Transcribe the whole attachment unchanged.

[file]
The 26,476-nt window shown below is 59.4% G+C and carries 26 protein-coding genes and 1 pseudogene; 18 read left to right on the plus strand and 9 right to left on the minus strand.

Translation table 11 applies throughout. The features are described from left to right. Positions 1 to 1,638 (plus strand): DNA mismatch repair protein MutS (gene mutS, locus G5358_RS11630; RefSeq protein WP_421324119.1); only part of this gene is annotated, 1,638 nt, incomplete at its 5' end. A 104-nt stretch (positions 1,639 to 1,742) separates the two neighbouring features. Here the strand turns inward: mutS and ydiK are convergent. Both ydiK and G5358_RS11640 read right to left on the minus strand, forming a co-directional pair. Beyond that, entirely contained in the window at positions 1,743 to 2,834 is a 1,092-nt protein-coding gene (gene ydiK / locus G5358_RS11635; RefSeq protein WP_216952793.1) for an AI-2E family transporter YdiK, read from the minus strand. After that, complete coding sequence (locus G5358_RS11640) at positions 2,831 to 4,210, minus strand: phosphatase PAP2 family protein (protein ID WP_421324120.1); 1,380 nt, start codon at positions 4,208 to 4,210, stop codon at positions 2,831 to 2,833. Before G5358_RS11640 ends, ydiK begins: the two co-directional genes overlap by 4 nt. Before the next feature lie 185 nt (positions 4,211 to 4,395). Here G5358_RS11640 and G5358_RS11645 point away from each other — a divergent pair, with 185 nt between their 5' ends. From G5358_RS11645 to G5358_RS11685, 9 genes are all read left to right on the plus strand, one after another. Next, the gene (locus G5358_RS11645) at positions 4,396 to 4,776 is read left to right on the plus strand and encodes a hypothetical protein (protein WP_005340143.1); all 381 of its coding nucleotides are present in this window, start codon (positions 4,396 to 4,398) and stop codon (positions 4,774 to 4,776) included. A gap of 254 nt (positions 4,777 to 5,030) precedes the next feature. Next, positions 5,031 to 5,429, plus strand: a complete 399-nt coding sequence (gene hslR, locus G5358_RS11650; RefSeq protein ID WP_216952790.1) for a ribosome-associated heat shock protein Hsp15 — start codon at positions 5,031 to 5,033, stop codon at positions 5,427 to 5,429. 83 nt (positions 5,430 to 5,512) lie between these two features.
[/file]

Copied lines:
The 26,476-nt window shown below is 59.4% G+C and carries 26 protein-coding genes and 1 pseudogene; 18 read left to right on the plus strand and 9 right to left on the minus strand.

Translation table 11 applies throughout. The features are described from left to right. Positions 1 to 1,638 (plus strand): DNA mismatch repair protein MutS (gene mutS, locus G5358_RS11630; RefSeq protein WP_421324119.1); only part of this gene is annotated, 1,638 nt, incomplete at its 5' end. A 104-nt stretch (positions 1,639 to 1,742) separates the two neighbouring features. Here the strand turns inward: mutS and ydiK are convergent. Both ydiK and G5358_RS11640 read right to left on the minus strand, forming a co-directional pair. Beyond that, entirely contained in the window at positions 1,743 to 2,834 is a 1,092-nt protein-coding gene (gene ydiK / locus G5358_RS11635; RefSeq protein WP_216952793.1) for an AI-2E family transporter YdiK, read from the minus strand. After that, complete coding sequence (locus G5358_RS11640) at positions 2,831 to 4,210, minus strand: phosphatase PAP2 family protein (protein ID WP_421324120.1); 1,380 nt, start codon at positions 4,208 to 4,210, stop codon at positions 2,831 to 2,833. Before G5358_RS11640 ends, ydiK begins: the two co-directional genes overlap by 4 nt. Before the next feature lie 185 nt (positions 4,211 to 4,395). Here G5358_RS11640 and G5358_RS11645 point away from each other — a divergent pair, with 185 nt between their 5' ends. From G5358_RS11645 to G5358_RS11685, 9 genes are all read left to right on the plus strand, one after another. Next, the gene (locus G5358_RS11645) at positions 4,396 to 4,776 is read left to right on the plus strand and encodes a hypothetical protein (protein WP_005340143.1); all 381 of its coding nucleotides are present in this window, start codon (positions 4,396 to 4,398) and stop codon (positions 4,774 to 4,776) included. A gap of 254 nt (positions 4,777 to 5,030) precedes the next feature. Next, positions 5,031 to 5,429, plus strand: a complete 399-nt coding sequence (gene hslR, locus G5358_RS11650; RefSeq protein ID WP_216952790.1) for a ribosome-associated heat shock protein Hsp15 — start codon at positions 5,031 to 5,033, stop codon at positions 5,427 to 5,429. 83 nt (positions 5,430 to 5,512) lie between these two features.